After the events of The Line of Polity and the apparent destruction of Skellor and the deadly Jain technology he discovered and used, Masada and all those that were in contact with the technology are quarantined. Jerusalem, the vast AI starship whose sole job it is to monitor, study and restrict Jain technology, is now involved in the clean up from the fall out, but not all is back to normal. When a salvage ship discovers the bridge of the Occam Razor it's clear that Skellor and the Jain tech were not destroyed, and this one find leads events to Cull, to Dragon, and the resurecction of a dangerous brass Golem known as Mr Crane.

Brass Man is very much the second half of the story started in The Line of Polity, and while this is part of a five book series, tLoP and BM feel like a self-contained duology. This is good as there were some interesting things left over from the previous book that cried out for further development.
Read more ›
Comment Was this review helpful to you? Yes No Sending feedback...
Thank you for your feedback. If this review is inappropriate, please let us know.
Sorry, we failed to record your vote. Please try again
3 of 3 people found the following review helpful By Roy Larke on 1 Jan. 2007
Format: Paperback
Another excellent book from Neal Asher. I'd had it a while and only just got round to reading it over hte holidays, so I've forgotten something of the previous stories it's based upon, but that didn't detract at all. The ideas about AI and VR technology and how it will effect human life in the future are intriguing and, for me at least, philosophically sound even if still science fiction. Asher has some strong characters in the excellent Mr. Crane, on whom the book is based and about which the story finally unfolds, Ian Cormac and his team. But I really enjoyed the more "low tech" stories of Anderson and the fantastically imaginative fauna from his world. Dragon also seemed far more plausible than in the past. Really good stuff. Much better put together and easier to read than Cowl. Highly recommended.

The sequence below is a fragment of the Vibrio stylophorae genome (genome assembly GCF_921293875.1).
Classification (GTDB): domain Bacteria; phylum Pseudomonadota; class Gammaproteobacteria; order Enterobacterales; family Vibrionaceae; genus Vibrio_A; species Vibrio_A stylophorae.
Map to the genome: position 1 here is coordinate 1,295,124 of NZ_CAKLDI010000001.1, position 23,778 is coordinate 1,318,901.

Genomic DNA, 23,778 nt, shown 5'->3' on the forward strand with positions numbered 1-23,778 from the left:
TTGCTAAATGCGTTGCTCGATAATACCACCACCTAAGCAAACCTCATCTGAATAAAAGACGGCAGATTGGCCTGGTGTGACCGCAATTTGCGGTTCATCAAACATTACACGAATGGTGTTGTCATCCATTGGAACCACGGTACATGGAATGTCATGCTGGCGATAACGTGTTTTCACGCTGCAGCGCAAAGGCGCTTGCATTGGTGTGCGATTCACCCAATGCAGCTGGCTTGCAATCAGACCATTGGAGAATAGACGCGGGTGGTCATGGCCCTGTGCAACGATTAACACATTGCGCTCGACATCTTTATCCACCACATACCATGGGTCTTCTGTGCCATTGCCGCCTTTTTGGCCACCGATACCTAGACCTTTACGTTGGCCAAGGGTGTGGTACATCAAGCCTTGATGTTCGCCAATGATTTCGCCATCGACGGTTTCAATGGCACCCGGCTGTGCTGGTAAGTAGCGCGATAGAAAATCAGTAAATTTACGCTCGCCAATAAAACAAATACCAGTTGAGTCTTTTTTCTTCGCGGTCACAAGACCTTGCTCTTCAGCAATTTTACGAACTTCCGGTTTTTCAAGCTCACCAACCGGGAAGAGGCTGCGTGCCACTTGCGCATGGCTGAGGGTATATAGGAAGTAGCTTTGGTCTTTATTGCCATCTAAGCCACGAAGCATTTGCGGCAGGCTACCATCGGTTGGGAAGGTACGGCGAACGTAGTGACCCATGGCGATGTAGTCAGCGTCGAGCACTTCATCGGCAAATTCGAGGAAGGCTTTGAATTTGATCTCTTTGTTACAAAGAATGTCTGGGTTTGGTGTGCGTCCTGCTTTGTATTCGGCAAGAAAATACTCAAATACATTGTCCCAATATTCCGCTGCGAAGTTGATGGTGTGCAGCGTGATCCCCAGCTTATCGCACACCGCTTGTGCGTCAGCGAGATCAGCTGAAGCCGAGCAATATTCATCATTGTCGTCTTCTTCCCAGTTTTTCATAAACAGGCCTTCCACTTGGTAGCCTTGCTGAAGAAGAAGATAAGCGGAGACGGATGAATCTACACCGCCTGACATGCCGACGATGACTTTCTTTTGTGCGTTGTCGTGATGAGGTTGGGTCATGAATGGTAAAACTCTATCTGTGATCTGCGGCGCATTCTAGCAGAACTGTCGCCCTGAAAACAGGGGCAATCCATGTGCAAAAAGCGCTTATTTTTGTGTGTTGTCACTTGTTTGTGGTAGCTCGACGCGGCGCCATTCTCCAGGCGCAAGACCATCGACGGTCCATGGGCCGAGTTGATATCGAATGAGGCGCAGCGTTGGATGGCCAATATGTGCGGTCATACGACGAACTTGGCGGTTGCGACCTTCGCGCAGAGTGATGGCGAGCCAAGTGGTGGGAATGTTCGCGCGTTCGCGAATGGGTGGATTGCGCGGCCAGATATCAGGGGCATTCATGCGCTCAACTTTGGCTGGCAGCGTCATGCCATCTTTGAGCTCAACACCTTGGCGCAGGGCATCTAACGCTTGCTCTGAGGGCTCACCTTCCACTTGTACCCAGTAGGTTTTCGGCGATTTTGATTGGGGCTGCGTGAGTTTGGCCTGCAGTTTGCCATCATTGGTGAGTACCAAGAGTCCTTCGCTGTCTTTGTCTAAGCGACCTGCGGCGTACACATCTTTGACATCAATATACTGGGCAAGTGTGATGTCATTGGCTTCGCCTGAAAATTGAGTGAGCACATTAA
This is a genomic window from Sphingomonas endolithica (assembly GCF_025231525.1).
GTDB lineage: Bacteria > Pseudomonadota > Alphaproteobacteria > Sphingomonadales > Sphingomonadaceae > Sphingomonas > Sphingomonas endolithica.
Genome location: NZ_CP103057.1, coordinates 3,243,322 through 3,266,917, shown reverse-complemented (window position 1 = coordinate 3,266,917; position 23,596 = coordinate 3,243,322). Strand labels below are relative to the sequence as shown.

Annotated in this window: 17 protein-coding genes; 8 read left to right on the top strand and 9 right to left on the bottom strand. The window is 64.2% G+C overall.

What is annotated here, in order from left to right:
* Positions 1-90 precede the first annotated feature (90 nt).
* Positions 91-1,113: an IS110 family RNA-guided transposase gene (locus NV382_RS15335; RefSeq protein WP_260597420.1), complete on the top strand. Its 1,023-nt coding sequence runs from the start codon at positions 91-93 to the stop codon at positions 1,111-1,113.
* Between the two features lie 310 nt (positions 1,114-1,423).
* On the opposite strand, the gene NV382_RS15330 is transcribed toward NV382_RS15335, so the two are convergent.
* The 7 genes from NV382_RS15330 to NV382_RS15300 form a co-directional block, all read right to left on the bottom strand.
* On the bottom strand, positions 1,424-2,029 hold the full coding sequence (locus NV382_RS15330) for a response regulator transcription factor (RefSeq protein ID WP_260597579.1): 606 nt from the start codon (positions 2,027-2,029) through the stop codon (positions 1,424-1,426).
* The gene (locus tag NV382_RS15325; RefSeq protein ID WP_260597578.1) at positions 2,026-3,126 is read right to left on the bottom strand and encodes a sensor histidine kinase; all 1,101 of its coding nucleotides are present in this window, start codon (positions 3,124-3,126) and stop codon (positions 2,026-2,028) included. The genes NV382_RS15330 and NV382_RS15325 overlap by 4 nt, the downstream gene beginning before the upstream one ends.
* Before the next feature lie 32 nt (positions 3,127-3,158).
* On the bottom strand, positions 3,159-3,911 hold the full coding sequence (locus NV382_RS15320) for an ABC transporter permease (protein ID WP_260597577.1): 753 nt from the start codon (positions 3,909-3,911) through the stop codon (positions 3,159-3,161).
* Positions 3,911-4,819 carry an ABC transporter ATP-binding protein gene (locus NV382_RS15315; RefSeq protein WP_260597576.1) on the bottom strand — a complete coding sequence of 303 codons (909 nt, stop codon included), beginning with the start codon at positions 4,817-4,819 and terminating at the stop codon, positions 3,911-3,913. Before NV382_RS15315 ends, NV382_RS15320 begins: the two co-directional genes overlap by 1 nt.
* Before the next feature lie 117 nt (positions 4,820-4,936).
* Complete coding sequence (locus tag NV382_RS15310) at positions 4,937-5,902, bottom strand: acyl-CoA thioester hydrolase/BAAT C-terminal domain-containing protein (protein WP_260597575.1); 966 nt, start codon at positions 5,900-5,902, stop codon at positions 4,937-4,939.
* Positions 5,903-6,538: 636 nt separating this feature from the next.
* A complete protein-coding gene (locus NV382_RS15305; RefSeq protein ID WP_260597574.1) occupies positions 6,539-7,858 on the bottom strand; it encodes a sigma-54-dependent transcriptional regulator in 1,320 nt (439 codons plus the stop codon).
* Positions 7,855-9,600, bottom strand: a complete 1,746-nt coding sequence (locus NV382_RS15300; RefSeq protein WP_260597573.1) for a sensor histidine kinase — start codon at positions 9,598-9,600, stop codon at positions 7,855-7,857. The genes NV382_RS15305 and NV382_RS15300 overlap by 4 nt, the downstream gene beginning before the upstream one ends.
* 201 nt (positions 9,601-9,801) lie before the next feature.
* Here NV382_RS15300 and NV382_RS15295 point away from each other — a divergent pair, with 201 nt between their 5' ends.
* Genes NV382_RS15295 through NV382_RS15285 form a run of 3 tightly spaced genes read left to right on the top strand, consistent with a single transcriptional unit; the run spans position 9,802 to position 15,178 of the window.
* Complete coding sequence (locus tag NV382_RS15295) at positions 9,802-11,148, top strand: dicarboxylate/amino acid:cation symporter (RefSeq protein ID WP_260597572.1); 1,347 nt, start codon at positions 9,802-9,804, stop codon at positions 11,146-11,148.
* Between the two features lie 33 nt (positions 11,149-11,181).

Comment Was this review helpful to you? Yes No Sending feedback...
Thank you for your feedback. If this review is inappropriate, please let us know.
Sorry, we failed to record your vote. Please try again
14 of 16 people found the following review helpful By mike on 15 April 2005
Format: Hardcover
This is a superb book. It is fast paced with great characterisation and enough origional ideas for a dozen other books.
There are psycopathic androids, silicon demigods, parasitic biological technologies and horrific indigeonous lifeforms. The action scenes cover battles across solar systems between AI ships down to individuals fighting in ways both physical and mental.
The book contains several plot threads which twist together to form a satisfying ending with just enough loose ends to make me eager for the next one.
This is the third Cormac book, although it could be read alone knowing the backstory makes for a better read.
If you like SF you should give this a go.
Comment Was this review helpful to you? Yes No Sending feedback...
Thank you for your feedback. If this review is inappropriate, please let us know.
Sorry, we failed to record your vote. Please try again
1 of 1 people found the following review helpful By C. J. Rees on 14 Aug. 2006
Format: Paperback Verified Purchase
I was interested to note in the preface that Neal was inspired to write this book because of people writing asking to know more about Mr Crane. I enjoyed it very much, particularly the development of Ian Cormac's abilities and what is happening with Dragon. I was, however, a bit confused about exactly how Mr Crane's collecting of odd mementoes helped him towards sanity.

The only downside for me, which tended to interfere with my suspension of disbelief, is Neal's compulsion to populate all alien planets with horrific fauna and flora making life a real grind for the struggling human population. As far as I can tell, the only planet is his universe where one can live without being ripped apart by some ghastly alien lifeform is Earth itself.

Nevertheless, I am keen to follow the future developments in Cormac and Dragon's story but would relish a novel set on a more likely planet!
Comment Was this review helpful to you? Yes No Sending feedback...
Thank you for your feedback. If this review is inappropriate, please let us know.
Sorry, we failed to record your vote. Please try again

Most Recent Customer Reviews



Feedback